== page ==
Our passage from Luke this week chops a pericope in half. Were we reading the entire teaching unit together, we would have started with Jesus instructing His disciples not cause another to sin. The famous passage includes the millstone teaching--it would be better to have a millstone around our neck and to be cast into the sea than to cause another to sin. The passage also includes the requirement that we forgive our brothers and sisters every time they repent of their sins. They are certainly two challenging teachings. And it is in light of those teachings that the Apostles ask the Lord to increase their faith.
Think of that for just a second: The Apostles, the Twelve, ask Jesus to increase their faith. After seven plus years here among you, it is a perceived need that is often repeated among us. I cannot tell you the number of times that our pastoral conversations have started with self-blame. If I only had enough faith, Father, I would not complain so much. If I only had enough faith, Father, I would not be so scared. If I only had enough faith, Father, then I would know I really am one of His disciples. Like the Apostles, we seem to view faith on some kind of sliding scale. Maybe we think Jesus is grading our faith like a teacher grades a student? Sorry, John, but you only got a 63 on faith; that’s an “F,” and you won’t be joining me this eternal season. Sorry, Mary, you only scored 42. Congratulations, Linda, you squeaked in with a 74. Way to go, Fred! I am really proud of you. You got a 95! Enter into the kingdom prepared for you. Some of us are laughing, but we understand it is a rueful laugh. Tell me you have not worried whether your faith is sufficient. Fortunately, you are very good company.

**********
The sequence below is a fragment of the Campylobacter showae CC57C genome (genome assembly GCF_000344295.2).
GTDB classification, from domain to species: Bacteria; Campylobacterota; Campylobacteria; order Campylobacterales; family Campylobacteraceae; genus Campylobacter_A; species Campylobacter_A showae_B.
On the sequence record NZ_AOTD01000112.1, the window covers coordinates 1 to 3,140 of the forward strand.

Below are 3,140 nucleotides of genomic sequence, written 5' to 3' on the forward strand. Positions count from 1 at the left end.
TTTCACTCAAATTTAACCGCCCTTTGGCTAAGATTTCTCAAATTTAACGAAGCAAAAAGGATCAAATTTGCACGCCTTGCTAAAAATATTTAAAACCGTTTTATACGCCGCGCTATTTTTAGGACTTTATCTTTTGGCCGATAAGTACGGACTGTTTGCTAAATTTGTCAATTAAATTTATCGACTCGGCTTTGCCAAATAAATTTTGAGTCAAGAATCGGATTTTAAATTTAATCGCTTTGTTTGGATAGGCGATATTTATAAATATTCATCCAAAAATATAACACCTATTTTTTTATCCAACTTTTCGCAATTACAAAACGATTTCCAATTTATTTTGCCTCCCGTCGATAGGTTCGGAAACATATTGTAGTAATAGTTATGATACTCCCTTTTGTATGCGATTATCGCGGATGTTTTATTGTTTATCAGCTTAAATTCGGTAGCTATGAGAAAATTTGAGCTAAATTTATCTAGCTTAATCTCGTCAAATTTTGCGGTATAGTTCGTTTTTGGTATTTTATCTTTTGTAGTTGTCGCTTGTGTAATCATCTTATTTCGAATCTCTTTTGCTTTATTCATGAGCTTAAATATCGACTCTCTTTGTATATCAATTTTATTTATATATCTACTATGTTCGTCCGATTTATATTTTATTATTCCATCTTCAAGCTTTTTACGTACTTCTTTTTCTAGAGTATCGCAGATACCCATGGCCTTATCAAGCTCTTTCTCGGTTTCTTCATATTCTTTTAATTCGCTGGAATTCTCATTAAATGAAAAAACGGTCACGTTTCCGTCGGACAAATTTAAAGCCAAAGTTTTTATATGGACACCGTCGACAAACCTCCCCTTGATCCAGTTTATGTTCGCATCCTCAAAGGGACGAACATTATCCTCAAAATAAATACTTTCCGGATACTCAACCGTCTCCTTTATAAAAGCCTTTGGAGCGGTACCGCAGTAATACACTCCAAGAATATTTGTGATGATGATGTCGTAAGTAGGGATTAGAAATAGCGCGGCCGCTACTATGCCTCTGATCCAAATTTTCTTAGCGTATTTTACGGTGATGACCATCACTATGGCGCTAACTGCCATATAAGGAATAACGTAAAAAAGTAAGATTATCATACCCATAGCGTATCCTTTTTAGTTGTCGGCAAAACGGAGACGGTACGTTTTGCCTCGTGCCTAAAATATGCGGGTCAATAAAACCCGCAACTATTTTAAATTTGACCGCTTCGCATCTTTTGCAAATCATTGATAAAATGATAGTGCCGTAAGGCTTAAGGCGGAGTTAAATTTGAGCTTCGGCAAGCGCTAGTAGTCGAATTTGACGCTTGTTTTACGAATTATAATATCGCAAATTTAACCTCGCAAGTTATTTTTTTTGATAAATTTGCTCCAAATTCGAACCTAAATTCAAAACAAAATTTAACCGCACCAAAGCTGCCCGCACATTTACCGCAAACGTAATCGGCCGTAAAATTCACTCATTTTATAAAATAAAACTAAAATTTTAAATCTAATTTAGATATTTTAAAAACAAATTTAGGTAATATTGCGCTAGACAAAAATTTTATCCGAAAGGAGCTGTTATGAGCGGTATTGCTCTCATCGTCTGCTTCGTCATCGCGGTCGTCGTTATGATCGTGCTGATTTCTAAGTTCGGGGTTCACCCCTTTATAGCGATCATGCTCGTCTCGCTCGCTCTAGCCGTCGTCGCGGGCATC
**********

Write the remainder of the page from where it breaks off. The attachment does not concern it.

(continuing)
One of the teachings of this passage is that He will work with whatever faith we have! We only need the littlest bit of faith to accomplish what He purposes. When people come in worried about their quantity of faith, as if it could be measured, I always ask them to think back on that time when their faith became real to them. Maybe it was around confirmation. Maybe it was around the time you were baptized. Maybe there was a crisis of faith in your life, and you realized, through the consolation of the Holy Spirit that God was real. Think back from that moment to this point in your life’s journey. If someone had said, “Oh, by the way, once you pledge your heart and mind and soul and strength to Him, here will be the valleys in your life. You will lose jobs. You will have to battle cancer. Relationships will sour or even turn. You will witness this evil or that evil. You will be forced to recognize your own impotence in the face of such incredible needs and hurts around you. And, let’s not forget, you are still going to die.” Who here would embrace that decision? Be honest with yourself. If God gave you the vision to see all the hardships and evils that you would face between that day and now, who here would have been excited to become a disciple? And, unless the thought sends someone to the hospital right now, most of us probably have even more valleys through which we must pass. It is for that reason, I remind people, that God does not let us see the valleys until we are upon them. Most of us would chicken out of living our lives, if we saw them ahead of time.